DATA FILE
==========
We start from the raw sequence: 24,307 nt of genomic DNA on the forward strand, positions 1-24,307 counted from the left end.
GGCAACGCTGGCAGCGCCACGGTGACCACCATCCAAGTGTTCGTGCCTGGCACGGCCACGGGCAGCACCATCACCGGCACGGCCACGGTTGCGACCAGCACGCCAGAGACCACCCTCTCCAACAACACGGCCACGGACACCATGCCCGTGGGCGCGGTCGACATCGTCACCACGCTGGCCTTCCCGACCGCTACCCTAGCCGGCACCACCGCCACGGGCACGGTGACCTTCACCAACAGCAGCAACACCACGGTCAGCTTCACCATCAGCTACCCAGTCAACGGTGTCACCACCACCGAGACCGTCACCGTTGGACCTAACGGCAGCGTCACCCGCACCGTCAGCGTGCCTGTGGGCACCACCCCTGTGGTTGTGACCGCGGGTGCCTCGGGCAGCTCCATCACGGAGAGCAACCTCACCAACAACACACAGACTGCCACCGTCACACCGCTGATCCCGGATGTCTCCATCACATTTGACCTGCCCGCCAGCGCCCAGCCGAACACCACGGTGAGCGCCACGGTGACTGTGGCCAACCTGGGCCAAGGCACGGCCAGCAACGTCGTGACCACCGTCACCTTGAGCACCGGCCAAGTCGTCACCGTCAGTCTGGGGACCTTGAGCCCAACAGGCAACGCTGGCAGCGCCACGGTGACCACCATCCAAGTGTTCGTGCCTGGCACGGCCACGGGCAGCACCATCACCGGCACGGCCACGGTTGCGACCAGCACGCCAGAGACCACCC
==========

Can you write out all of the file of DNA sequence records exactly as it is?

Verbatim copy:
We start from the raw sequence: 24,307 nt of genomic DNA on the forward strand, positions 1-24,307 counted from the left end.
GGCAACGCTGGCAGCGCCACGGTGACCACCATCCAAGTGTTCGTGCCTGGCACGGCCACGGGCAGCACCATCACCGGCACGGCCACGGTTGCGACCAGCACGCCAGAGACCACCCTCTCCAACAACACGGCCACGGACACCATGCCCGTGGGCGCGGTCGACATCGTCACCACGCTGGCCTTCCCGACCGCTACCCTAGCCGGCACCACCGCCACGGGCACGGTGACCTTCACCAACAGCAGCAACACCACGGTCAGCTTCACCATCAGCTACCCAGTCAACGGTGTCACCACCACCGAGACCGTCACCGTTGGACCTAACGGCAGCGTCACCCGCACCGTCAGCGTGCCTGTGGGCACCACCCCTGTGGTTGTGACCGCGGGTGCCTCGGGCAGCTCCATCACGGAGAGCAACCTCACCAACAACACACAGACTGCCACCGTCACACCGCTGATCCCGGATGTCTCCATCACATTTGACCTGCCCGCCAGCGCCCAGCCGAACACCACGGTGAGCGCCACGGTGACTGTGGCCAACCTGGGCCAAGGCACGGCCAGCAACGTCGTGACCACCGTCACCTTGAGCACCGGCCAAGTCGTCACCGTCAGTCTGGGGACCTTGAGCCCAACAGGCAACGCTGGCAGCGCCACGGTGACCACCATCCAAGTGTTCGTGCCTGGCACGGCCACGGGCAGCACCATCACCGGCACGGCCACGGTTGCGACCAGCACGCCAGAGACCACCC